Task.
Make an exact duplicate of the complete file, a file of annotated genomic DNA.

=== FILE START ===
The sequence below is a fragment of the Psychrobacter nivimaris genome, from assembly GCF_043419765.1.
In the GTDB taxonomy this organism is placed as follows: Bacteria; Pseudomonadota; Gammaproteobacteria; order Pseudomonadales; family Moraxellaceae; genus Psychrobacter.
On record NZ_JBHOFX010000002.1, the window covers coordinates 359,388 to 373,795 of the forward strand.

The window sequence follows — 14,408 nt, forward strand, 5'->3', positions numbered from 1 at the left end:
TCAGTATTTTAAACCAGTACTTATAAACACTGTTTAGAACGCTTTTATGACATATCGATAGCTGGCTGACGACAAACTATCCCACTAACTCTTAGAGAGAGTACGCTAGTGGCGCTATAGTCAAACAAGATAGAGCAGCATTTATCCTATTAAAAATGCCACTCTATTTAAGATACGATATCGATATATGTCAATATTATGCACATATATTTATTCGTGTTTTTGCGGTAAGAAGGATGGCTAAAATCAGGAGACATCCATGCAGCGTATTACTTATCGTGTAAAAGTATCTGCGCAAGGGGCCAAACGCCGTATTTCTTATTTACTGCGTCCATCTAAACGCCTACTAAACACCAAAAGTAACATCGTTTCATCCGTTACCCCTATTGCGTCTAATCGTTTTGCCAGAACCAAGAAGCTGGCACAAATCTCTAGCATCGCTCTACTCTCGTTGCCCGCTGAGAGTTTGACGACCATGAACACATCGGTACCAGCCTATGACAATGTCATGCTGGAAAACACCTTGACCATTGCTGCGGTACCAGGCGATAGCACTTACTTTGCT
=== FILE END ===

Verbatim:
The sequence below is a fragment of the Psychrobacter nivimaris genome, from assembly GCF_043419765.1.
In the GTDB taxonomy this organism is placed as follows: Bacteria; Pseudomonadota; Gammaproteobacteria; order Pseudomonadales; family Moraxellaceae; genus Psychrobacter.
On record NZ_JBHOFX010000002.1, the window covers coordinates 359,388 to 373,795 of the forward strand.

The window sequence follows — 14,408 nt, forward strand, 5'->3', positions numbered from 1 at the left end:
TCAGTATTTTAAACCAGTACTTATAAACACTGTTTAGAACGCTTTTATGACATATCGATAGCTGGCTGACGACAAACTATCCCACTAACTCTTAGAGAGAGTACGCTAGTGGCGCTATAGTCAAACAAGATAGAGCAGCATTTATCCTATTAAAAATGCCACTCTATTTAAGATACGATATCGATATATGTCAATATTATGCACATATATTTATTCGTGTTTTTGCGGTAAGAAGGATGGCTAAAATCAGGAGACATCCATGCAGCGTATTACTTATCGTGTAAAAGTATCTGCGCAAGGGGCCAAACGCCGTATTTCTTATTTACTGCGTCCATCTAAACGCCTACTAAACACCAAAAGTAACATCGTTTCATCCGTTACCCCTATTGCGTCTAATCGTTTTGCCAGAACCAAGAAGCTGGCACAAATCTCTAGCATCGCTCTACTCTCGTTGCCCGCTGAGAGTTTGACGACCATGAACACATCGGTACCAGCCTATGACAATGTCATGCTGGAAAACACCTTGACCATTGCTGCGGTACCAGGCGATAGCACTTACTTTGCT